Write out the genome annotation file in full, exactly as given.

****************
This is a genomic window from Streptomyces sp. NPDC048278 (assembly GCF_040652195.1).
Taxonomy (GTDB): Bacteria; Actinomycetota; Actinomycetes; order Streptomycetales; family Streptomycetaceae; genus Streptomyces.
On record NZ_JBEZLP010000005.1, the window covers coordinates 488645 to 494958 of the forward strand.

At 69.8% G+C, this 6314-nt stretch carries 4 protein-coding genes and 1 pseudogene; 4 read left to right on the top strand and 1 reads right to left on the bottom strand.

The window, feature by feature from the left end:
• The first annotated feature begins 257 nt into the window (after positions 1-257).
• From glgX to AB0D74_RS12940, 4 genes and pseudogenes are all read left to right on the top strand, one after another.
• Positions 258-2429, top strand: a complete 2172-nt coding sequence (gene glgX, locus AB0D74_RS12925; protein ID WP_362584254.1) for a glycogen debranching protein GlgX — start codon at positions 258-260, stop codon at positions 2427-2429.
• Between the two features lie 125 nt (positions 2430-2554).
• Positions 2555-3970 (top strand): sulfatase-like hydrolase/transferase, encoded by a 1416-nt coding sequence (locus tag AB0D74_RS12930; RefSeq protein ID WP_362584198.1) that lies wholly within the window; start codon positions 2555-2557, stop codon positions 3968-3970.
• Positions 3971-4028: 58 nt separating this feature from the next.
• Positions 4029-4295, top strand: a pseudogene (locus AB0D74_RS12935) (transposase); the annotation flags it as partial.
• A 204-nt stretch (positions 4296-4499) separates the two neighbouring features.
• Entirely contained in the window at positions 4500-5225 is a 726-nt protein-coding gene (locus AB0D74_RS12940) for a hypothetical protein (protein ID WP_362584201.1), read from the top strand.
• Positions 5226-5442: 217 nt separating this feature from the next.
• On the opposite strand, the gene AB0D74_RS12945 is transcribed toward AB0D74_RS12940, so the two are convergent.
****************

This is a genomic window from Streptomyces sp. NPDC048278 (assembly GCF_040652195.1).
Taxonomy (GTDB): Bacteria; Actinomycetota; Actinomycetes; order Streptomycetales; family Streptomycetaceae; genus Streptomyces.
On record NZ_JBEZLP010000005.1, the window covers coordinates 488645 to 494958 of the forward strand.

At 69.8% G+C, this 6314-nt stretch carries 4 protein-coding genes and 1 pseudogene; 4 read left to right on the top strand and 1 reads right to left on the bottom strand.

The window, feature by feature from the left end:
• The first annotated feature begins 257 nt into the window (after positions 1-257).
• From glgX to AB0D74_RS12940, 4 genes and pseudogenes are all read left to right on the top strand, one after another.
• Positions 258-2429, top strand: a complete 2172-nt coding sequence (gene glgX, locus AB0D74_RS12925; protein ID WP_362584254.1) for a glycogen debranching protein GlgX — start codon at positions 258-260, stop codon at positions 2427-2429.
• Between the two features lie 125 nt (positions 2430-2554).
• Positions 2555-3970 (top strand): sulfatase-like hydrolase/transferase, encoded by a 1416-nt coding sequence (locus tag AB0D74_RS12930; RefSeq protein ID WP_362584198.1) that lies wholly within the window; start codon positions 2555-2557, stop codon positions 3968-3970.
• Positions 3971-4028: 58 nt separating this feature from the next.
• Positions 4029-4295, top strand: a pseudogene (locus AB0D74_RS12935) (transposase); the annotation flags it as partial.
• A 204-nt stretch (positions 4296-4499) separates the two neighbouring features.
• Entirely contained in the window at positions 4500-5225 is a 726-nt protein-coding gene (locus AB0D74_RS12940) for a hypothetical protein (protein ID WP_362584201.1), read from the top strand.
• Positions 5226-5442: 217 nt separating this feature from the next.
• On the opposite strand, the gene AB0D74_RS12945 is transcribed toward AB0D74_RS12940, so the two are convergent.